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An Astronaut's View Of The SpaceX/NASA Partnership

The Crew Dragon spacecraft atop SpaceX's Falcon 9 rocket launched Saturday transporting two astronauts to the International Space Station.
The Crew Dragon spacecraft atop SpaceX's Falcon 9 rocket launched Saturday transporting two astronauts to the International Space Station.

From Texas Standard:

Saturday's launch of a SpaceX Falcon 9 rocket sent two astronauts to the International Space Station or ISS. It was the first time in almost a decade that humans had left the Earth from U.S. soil, and it was also the first joint mission between NASA and a private company.

Christina Koch is a NASA astronaut who made four spacewalks and spent the longest amount of time on a single trip to space of any female astronaut. She told Texas standard host David Brown on Monday that the public-private partnership between NASA and SpaceX is likely going to become the norm for space exploration.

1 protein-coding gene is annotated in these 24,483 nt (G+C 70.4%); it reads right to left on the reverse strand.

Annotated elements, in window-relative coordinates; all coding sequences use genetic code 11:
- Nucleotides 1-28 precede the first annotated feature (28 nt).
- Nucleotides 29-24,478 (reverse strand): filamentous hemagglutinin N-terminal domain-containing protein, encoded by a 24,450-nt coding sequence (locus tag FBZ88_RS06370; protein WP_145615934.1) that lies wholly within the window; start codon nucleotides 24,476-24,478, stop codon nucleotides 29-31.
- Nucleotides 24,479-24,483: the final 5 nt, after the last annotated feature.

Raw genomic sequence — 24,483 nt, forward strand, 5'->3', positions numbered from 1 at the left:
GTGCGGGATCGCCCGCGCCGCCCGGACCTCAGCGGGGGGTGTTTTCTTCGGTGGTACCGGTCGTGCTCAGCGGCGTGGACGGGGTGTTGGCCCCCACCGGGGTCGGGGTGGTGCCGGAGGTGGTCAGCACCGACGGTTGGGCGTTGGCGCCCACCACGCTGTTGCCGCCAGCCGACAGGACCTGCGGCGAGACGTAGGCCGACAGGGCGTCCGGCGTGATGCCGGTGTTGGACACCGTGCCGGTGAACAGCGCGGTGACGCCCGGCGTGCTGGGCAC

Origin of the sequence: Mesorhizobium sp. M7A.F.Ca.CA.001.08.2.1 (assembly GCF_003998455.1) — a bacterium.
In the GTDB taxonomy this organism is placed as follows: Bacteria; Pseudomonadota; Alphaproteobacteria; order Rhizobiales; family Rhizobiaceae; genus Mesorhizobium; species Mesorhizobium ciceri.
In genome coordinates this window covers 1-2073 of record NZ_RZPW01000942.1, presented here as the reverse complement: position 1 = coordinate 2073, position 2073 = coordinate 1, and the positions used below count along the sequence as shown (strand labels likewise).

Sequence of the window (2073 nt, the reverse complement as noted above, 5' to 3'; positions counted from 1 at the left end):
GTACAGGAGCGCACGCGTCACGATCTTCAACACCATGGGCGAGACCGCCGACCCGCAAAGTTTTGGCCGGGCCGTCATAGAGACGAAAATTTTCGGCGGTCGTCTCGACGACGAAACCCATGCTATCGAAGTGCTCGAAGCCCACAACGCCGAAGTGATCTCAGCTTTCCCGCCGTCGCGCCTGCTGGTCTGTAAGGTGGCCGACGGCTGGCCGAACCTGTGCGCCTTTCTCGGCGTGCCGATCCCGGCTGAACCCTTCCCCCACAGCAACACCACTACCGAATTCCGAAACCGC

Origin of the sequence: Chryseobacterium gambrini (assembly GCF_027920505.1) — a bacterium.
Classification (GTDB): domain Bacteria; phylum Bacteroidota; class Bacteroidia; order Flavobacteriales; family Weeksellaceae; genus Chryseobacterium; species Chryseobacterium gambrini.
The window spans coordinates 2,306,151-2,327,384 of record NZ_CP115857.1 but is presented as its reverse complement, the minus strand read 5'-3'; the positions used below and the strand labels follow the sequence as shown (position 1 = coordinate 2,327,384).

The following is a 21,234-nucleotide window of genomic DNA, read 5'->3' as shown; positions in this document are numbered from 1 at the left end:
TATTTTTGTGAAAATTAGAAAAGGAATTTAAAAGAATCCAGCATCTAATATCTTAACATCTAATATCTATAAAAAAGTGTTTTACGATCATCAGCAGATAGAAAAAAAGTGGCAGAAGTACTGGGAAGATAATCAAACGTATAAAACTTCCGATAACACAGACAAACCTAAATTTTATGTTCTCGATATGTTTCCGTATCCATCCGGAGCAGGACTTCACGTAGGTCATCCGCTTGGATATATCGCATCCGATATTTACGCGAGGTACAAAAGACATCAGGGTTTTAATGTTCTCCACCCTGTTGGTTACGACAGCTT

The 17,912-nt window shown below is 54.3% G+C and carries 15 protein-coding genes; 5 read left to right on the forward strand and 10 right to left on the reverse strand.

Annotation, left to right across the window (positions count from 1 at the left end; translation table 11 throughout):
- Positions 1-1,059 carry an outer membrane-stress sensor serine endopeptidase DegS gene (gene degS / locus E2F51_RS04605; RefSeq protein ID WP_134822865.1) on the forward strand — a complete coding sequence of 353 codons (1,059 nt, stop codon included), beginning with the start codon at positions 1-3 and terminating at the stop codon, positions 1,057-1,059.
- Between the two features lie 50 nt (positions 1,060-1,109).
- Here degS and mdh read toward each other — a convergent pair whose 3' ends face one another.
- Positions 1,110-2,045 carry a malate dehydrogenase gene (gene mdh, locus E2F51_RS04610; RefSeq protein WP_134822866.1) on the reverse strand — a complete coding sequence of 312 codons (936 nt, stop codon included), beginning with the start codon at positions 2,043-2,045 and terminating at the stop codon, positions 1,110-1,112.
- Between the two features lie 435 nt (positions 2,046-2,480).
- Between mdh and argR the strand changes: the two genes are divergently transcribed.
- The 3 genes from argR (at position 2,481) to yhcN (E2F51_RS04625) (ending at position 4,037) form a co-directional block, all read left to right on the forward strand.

"Let's bring companies on board to not only fly people to [the International Space station], but let's bring companies on board to do the science," Koch said. "I think the more partnerships the better."

She said safety standards shouldn't change as space exploration becomes more commercialized. SpaceX used NASA's safety protocols in Saturday's launch of the rocket that carried the Crew Dragon capsule.

That rocket is the first to send astronauts to space that is owned and operated by a private company. Koch said the model SpaceX and NASA used for the launch will be one other private companies can replicate in the future.

She also said having private space companies take over transporting astronauts to the ISS frees up NASA to focus on long-term projects like returning to the moon, and exploring Mars.

"It gave us the bandwidth to be able to focus our sights on the new and the deeper exploration," she said

Web story by Caroline Covington.

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